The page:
Early July my sister and I filled two sacks of plums from our orchard. We shook each tree until the ripest orbs fell from highest branches, closest to the sun. The less ripe ones hit hard as hail. The softer ones bruised or split against the recently mowed grass. Later we carried them to our neighbor who owned a twelve-acre farm with sheep and one goat, 40 yards over. “Aren’t these the best I ever had” he thanked us, pouring them into a large bowl. We hoped for more praise: Given how young and thin we were, and with such delicate hands—we shouldn’t have gone to all the trouble. He offered back two of the plums for us to eat, but even though we waited there, he kept the empty sacks. Because he was a strong man with thick forearms flecked with golden hair who seemed to care about all things great and small, we imagined he used them to carefully gather the fruits of his hard labor or to sort his harvested crops. Instead, for the rest of summer, they drooped from a rusty nail in the corner of the barn. Earlier that day, Father had promised us two dollars for all the picking and gathering but later reneged on his offer. We remained empty-handed. He looked down at us from the porch. No rotting plums, no pits, and the grass now cleared for the next mowing. He smiled to himself like a man who had just made a dollar, like a man who just by looking past us could make it rain.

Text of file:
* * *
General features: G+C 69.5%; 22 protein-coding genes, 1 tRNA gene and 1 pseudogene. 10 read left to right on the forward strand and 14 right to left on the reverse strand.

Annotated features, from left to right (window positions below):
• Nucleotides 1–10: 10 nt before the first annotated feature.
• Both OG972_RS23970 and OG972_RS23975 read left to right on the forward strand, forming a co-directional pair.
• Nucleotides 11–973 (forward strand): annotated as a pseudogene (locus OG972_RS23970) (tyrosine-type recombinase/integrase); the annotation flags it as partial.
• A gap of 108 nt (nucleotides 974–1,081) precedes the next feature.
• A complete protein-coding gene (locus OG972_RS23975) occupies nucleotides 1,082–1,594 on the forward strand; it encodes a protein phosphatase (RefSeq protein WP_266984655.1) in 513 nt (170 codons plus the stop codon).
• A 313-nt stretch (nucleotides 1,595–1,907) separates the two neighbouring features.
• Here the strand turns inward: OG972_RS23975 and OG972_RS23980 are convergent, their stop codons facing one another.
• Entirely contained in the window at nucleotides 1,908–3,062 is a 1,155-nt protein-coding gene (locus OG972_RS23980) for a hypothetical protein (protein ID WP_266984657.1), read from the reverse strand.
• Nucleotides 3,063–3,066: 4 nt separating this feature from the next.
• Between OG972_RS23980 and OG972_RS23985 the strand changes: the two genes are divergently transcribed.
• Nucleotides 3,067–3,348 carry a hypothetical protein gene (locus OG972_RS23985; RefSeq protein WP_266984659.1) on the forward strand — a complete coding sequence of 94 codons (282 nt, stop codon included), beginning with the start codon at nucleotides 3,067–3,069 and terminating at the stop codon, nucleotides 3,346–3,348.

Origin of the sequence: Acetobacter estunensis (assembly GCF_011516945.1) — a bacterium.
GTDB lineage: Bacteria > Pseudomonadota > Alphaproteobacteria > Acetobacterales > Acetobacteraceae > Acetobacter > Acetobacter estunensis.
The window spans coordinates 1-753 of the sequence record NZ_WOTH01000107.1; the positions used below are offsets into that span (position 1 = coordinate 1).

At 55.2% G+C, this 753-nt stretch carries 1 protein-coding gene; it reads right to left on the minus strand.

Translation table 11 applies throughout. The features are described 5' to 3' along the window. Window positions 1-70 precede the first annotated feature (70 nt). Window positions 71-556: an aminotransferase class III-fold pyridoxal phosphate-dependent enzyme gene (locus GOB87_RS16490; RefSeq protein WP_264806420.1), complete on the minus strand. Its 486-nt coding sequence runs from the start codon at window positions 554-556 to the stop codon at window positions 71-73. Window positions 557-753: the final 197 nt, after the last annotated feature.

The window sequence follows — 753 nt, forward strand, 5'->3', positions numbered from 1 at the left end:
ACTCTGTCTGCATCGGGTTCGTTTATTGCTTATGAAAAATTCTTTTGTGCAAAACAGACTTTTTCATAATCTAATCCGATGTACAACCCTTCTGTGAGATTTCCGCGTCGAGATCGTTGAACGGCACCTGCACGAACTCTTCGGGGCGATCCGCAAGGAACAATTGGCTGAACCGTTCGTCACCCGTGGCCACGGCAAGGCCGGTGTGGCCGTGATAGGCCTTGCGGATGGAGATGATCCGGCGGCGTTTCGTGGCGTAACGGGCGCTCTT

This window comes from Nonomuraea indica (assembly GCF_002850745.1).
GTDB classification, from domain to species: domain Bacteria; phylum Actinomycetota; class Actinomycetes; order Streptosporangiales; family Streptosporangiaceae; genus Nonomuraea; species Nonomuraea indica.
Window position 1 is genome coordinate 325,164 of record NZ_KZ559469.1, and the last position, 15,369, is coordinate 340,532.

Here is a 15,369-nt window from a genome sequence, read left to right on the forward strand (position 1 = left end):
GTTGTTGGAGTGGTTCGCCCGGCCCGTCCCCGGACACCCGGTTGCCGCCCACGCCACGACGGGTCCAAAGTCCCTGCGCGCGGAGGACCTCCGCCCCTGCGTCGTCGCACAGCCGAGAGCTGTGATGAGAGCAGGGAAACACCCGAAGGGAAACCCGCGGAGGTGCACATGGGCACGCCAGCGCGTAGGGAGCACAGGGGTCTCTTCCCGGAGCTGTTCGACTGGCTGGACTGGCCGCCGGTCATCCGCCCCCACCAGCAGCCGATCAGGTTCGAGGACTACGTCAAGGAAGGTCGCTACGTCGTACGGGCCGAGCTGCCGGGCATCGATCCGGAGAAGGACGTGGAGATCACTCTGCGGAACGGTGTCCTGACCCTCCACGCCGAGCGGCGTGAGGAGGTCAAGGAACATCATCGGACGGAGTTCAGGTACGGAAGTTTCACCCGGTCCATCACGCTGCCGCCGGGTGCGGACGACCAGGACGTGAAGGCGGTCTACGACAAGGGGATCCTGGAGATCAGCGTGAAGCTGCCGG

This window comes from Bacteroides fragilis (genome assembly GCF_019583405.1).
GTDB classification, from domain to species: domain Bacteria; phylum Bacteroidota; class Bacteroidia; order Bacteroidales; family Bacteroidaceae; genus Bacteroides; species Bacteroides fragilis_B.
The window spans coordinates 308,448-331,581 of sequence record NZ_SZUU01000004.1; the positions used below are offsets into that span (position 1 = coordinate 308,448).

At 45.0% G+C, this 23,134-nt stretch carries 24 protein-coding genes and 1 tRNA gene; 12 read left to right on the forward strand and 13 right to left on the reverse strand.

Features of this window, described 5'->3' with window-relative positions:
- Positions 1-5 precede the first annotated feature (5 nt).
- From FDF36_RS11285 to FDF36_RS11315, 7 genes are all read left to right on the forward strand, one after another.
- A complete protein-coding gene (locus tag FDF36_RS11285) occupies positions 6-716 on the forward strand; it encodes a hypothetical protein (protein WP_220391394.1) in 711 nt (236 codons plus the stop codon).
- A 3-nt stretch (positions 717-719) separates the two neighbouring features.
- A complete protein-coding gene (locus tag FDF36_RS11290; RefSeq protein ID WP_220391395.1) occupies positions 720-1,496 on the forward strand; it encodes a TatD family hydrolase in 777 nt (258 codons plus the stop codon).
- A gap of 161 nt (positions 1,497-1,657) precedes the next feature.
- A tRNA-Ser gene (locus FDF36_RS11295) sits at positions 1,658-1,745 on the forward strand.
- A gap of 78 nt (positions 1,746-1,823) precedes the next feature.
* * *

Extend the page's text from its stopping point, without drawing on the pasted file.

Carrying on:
Dzvinia Orlowsky is the recipient of an NEA Translation Fellowship (with Jeff Friedman) and a Pushcart Prize, and is Founding Editor of Four Way Books. She is also the author of five poetry collections published by Carnegie Mellon University Press including her most recent, Silvertone and Convert